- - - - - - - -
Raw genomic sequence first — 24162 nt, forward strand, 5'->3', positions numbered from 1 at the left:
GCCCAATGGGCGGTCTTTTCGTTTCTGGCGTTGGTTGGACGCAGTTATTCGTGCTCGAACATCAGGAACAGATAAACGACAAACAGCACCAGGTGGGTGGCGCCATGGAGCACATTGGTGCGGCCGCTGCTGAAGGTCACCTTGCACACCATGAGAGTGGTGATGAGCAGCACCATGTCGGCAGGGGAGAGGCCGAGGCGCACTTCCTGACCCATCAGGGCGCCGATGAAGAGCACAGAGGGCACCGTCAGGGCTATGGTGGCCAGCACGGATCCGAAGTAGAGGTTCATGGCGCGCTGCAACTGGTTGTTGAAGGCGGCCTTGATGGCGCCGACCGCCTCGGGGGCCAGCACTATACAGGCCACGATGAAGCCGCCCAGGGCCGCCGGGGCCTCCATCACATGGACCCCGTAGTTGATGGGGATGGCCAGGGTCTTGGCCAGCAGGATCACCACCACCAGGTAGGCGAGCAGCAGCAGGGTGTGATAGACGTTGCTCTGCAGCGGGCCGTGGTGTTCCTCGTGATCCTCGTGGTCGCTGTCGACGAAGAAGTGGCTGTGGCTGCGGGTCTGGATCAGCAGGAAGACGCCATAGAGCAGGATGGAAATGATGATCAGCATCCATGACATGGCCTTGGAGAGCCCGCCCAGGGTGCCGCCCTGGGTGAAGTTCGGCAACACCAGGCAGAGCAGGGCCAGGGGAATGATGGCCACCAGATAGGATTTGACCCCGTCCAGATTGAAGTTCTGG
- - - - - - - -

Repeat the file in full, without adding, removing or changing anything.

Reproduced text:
Raw genomic sequence first — 24162 nt, forward strand, 5'->3', positions numbered from 1 at the left:
GCCCAATGGGCGGTCTTTTCGTTTCTGGCGTTGGTTGGACGCAGTTATTCGTGCTCGAACATCAGGAACAGATAAACGACAAACAGCACCAGGTGGGTGGCGCCATGGAGCACATTGGTGCGGCCGCTGCTGAAGGTCACCTTGCACACCATGAGAGTGGTGATGAGCAGCACCATGTCGGCAGGGGAGAGGCCGAGGCGCACTTCCTGACCCATCAGGGCGCCGATGAAGAGCACAGAGGGCACCGTCAGGGCTATGGTGGCCAGCACGGATCCGAAGTAGAGGTTCATGGCGCGCTGCAACTGGTTGTTGAAGGCGGCCTTGATGGCGCCGACCGCCTCGGGGGCCAGCACTATACAGGCCACGATGAAGCCGCCCAGGGCCGCCGGGGCCTCCATCACATGGACCCCGTAGTTGATGGGGATGGCCAGGGTCTTGGCCAGCAGGATCACCACCACCAGGTAGGCGAGCAGCAGCAGGGTGTGATAGACGTTGCTCTGCAGCGGGCCGTGGTGTTCCTCGTGATCCTCGTGGTCGCTGTCGACGAAGAAGTGGCTGTGGCTGCGGGTCTGGATCAGCAGGAAGACGCCATAGAGCAGGATGGAAATGATGATCAGCATCCATGACATGGCCTTGGAGAGCCCGCCCAGGGTGCCGCCCTGGGTGAAGTTCGGCAACACCAGGCAGAGCAGGGCCAGGGGAATGATGGCCACCAGATAGGATTTGACCCCGTCCAGATTGAAGTTCTGG